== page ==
In the Ditch

If you dig one ditch you better dig two cause the trap you set just may be for you.  Mahalia Jackson (I found this quote a while back and liked it, but I didn’t anticipate having a use for it.  It is attributed to Mahalia Jackson here, although I haven’t been able to trace it down to its source.)

Last night I had to bring a trailer load of whey out to the pigs.  It was getting dark by the time I made the run back home.  I changed my route to avoid a big puddle, but I forgot all about the newly dug waterline trench.  The trench is backfilled, but last week’s rain completely saturated the soil, which lead to this:

In the ditch
See, this is why we can’t have nice things.

Since I was cruising along in high gear, the tractor ran about fifteen feet before bottoming out.  I tried rocking it, curling the bucket, and locking the differential, but the backfilled dirt was too sloppy for any of those tricks to be effective.  This morning my neighbor Dave was kind enough to tug me out.  It didn’t take a lot of pulling, but if it weren’t for neighbors with heavy machinery I’d be in trouble.  Which leads me to thinking about how agriculture always needs to be something that happens in a community.  All of us in this neighborhood share a web of interconnectedness.  I’m the new guy, just five years here, but I can still see how we all depend on each other.  That’s a good feeling.  Especially when you’re stuck in a five foot deep mud pit.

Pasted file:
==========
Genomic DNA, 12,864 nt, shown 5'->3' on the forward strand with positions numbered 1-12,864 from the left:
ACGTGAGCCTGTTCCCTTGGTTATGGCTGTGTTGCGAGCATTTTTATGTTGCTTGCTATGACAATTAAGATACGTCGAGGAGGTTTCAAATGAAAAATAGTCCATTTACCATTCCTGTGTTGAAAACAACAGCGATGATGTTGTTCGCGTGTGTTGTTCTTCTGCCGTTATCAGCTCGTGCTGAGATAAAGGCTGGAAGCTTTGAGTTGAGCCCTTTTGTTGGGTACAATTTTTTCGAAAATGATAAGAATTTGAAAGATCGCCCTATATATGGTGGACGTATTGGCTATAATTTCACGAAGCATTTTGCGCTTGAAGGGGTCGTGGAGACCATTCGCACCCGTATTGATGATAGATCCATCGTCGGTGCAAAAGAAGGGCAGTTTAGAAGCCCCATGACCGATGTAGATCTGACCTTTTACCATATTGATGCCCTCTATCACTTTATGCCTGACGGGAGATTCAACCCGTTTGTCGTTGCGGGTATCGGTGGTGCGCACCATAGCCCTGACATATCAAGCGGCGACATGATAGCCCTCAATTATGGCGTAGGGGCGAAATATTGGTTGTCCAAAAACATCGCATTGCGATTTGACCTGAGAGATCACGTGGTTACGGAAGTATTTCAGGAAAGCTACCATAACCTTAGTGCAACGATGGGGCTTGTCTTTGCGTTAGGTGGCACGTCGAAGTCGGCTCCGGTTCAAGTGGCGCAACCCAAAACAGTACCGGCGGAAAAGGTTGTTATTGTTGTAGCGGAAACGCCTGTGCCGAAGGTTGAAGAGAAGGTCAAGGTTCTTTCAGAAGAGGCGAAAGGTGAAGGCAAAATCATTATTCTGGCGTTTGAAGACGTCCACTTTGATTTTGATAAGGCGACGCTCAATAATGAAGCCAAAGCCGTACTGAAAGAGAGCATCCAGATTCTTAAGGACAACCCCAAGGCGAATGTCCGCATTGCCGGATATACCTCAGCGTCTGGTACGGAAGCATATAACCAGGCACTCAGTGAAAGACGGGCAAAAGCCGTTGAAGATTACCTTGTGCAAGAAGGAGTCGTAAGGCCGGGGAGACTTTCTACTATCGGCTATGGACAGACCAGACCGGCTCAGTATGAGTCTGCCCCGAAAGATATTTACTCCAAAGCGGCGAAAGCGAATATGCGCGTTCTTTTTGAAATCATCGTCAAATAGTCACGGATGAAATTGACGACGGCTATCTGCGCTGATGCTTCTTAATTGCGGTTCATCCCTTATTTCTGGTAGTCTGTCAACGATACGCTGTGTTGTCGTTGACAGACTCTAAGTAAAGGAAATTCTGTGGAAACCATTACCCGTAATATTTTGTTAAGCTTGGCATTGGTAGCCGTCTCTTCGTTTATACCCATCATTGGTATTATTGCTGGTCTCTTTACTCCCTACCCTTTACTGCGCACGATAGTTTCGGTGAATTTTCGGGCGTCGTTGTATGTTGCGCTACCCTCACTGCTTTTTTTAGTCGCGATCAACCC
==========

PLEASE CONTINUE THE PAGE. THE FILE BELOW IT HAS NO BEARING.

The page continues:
4 thoughts on “In the Ditch”

    1. Yes indeed. With all our hills and especially when moving 6×4 bales across terrain, tipping is a concern. The new tractor is much more stable than the old top-heavy backhoe, but rolling is a danger never far from my mind when operating any of these machines.

    1. Right on. I lucked out with my choice of neighbors when I moved upstate. One has now died (he was in his 80s and a retired dairy farmer), but his brother still owns the property on the other side.

      My custom hay guy did a very similar thing last year when I buried a waterline through my hayfield/pasture. Only his tractor is a lot bigger than yours and it climbed out on its own, barely. I had a substantial rut to refill once he left for the day.

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